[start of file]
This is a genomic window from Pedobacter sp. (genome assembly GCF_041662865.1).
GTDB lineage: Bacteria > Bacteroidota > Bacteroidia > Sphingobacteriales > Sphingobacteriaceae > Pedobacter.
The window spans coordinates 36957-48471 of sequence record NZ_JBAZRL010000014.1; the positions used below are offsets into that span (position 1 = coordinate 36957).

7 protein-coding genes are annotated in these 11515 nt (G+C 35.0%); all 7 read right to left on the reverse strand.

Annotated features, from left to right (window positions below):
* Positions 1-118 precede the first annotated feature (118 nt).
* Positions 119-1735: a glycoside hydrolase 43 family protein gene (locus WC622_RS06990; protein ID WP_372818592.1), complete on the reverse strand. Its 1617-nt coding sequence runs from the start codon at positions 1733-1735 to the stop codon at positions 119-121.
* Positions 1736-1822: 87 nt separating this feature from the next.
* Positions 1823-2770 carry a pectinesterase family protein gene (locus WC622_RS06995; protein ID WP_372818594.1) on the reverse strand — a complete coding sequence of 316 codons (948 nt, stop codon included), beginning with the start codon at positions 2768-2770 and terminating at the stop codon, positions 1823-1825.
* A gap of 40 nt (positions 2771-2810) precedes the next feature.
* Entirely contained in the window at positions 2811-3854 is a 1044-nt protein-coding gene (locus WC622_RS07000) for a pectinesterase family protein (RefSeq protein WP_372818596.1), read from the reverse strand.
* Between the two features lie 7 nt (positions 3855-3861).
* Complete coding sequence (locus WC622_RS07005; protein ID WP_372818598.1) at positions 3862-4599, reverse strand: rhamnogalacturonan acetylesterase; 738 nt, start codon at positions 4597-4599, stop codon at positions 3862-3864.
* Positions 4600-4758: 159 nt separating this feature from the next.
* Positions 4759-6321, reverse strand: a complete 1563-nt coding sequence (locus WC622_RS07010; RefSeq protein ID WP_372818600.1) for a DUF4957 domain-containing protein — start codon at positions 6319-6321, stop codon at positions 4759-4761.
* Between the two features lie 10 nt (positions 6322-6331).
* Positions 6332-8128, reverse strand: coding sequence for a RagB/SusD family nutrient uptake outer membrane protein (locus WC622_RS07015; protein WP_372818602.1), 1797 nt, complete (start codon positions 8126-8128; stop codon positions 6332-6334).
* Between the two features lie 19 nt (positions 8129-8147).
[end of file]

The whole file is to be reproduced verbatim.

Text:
This is a genomic window from Pedobacter sp. (genome assembly GCF_041662865.1).
GTDB lineage: Bacteria > Bacteroidota > Bacteroidia > Sphingobacteriales > Sphingobacteriaceae > Pedobacter.
The window spans coordinates 36957-48471 of sequence record NZ_JBAZRL010000014.1; the positions used below are offsets into that span (position 1 = coordinate 36957).

7 protein-coding genes are annotated in these 11515 nt (G+C 35.0%); all 7 read right to left on the reverse strand.

Annotated features, from left to right (window positions below):
* Positions 1-118 precede the first annotated feature (118 nt).
* Positions 119-1735: a glycoside hydrolase 43 family protein gene (locus WC622_RS06990; protein ID WP_372818592.1), complete on the reverse strand. Its 1617-nt coding sequence runs from the start codon at positions 1733-1735 to the stop codon at positions 119-121.
* Positions 1736-1822: 87 nt separating this feature from the next.
* Positions 1823-2770 carry a pectinesterase family protein gene (locus WC622_RS06995; protein ID WP_372818594.1) on the reverse strand — a complete coding sequence of 316 codons (948 nt, stop codon included), beginning with the start codon at positions 2768-2770 and terminating at the stop codon, positions 1823-1825.
* A gap of 40 nt (positions 2771-2810) precedes the next feature.
* Entirely contained in the window at positions 2811-3854 is a 1044-nt protein-coding gene (locus WC622_RS07000) for a pectinesterase family protein (RefSeq protein WP_372818596.1), read from the reverse strand.
* Between the two features lie 7 nt (positions 3855-3861).
* Complete coding sequence (locus WC622_RS07005; protein ID WP_372818598.1) at positions 3862-4599, reverse strand: rhamnogalacturonan acetylesterase; 738 nt, start codon at positions 4597-4599, stop codon at positions 3862-3864.
* Positions 4600-4758: 159 nt separating this feature from the next.
* Positions 4759-6321, reverse strand: a complete 1563-nt coding sequence (locus WC622_RS07010; RefSeq protein ID WP_372818600.1) for a DUF4957 domain-containing protein — start codon at positions 6319-6321, stop codon at positions 4759-4761.
* Between the two features lie 10 nt (positions 6322-6331).
* Positions 6332-8128, reverse strand: coding sequence for a RagB/SusD family nutrient uptake outer membrane protein (locus WC622_RS07015; protein WP_372818602.1), 1797 nt, complete (start codon positions 8126-8128; stop codon positions 6332-6334).
* Between the two features lie 19 nt (positions 8129-8147).